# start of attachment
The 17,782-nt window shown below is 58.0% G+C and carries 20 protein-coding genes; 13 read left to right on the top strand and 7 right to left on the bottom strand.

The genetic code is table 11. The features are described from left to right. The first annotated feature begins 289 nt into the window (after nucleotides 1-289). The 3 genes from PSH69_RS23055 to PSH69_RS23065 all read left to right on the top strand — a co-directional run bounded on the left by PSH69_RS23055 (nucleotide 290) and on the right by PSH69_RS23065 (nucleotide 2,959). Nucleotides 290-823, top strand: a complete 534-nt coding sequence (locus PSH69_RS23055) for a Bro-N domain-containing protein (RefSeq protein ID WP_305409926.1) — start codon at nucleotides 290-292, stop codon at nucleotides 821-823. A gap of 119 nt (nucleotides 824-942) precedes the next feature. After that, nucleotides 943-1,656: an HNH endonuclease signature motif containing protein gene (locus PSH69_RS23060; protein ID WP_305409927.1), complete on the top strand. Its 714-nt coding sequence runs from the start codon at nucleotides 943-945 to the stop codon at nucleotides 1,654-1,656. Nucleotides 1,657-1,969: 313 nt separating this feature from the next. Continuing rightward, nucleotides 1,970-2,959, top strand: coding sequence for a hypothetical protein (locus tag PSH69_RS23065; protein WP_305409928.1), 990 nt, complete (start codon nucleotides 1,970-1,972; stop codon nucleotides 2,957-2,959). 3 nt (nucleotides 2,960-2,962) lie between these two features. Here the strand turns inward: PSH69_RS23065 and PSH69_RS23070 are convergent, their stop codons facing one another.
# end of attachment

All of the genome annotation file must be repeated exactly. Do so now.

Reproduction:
The 17,782-nt window shown below is 58.0% G+C and carries 20 protein-coding genes; 13 read left to right on the top strand and 7 right to left on the bottom strand.

The genetic code is table 11. The features are described from left to right. The first annotated feature begins 289 nt into the window (after nucleotides 1-289). The 3 genes from PSH69_RS23055 to PSH69_RS23065 all read left to right on the top strand — a co-directional run bounded on the left by PSH69_RS23055 (nucleotide 290) and on the right by PSH69_RS23065 (nucleotide 2,959). Nucleotides 290-823, top strand: a complete 534-nt coding sequence (locus PSH69_RS23055) for a Bro-N domain-containing protein (RefSeq protein ID WP_305409926.1) — start codon at nucleotides 290-292, stop codon at nucleotides 821-823. A gap of 119 nt (nucleotides 824-942) precedes the next feature. After that, nucleotides 943-1,656: an HNH endonuclease signature motif containing protein gene (locus PSH69_RS23060; protein ID WP_305409927.1), complete on the top strand. Its 714-nt coding sequence runs from the start codon at nucleotides 943-945 to the stop codon at nucleotides 1,654-1,656. Nucleotides 1,657-1,969: 313 nt separating this feature from the next. Continuing rightward, nucleotides 1,970-2,959, top strand: coding sequence for a hypothetical protein (locus tag PSH69_RS23065; protein WP_305409928.1), 990 nt, complete (start codon nucleotides 1,970-1,972; stop codon nucleotides 2,957-2,959). 3 nt (nucleotides 2,960-2,962) lie between these two features. Here the strand turns inward: PSH69_RS23065 and PSH69_RS23070 are convergent, their stop codons facing one another.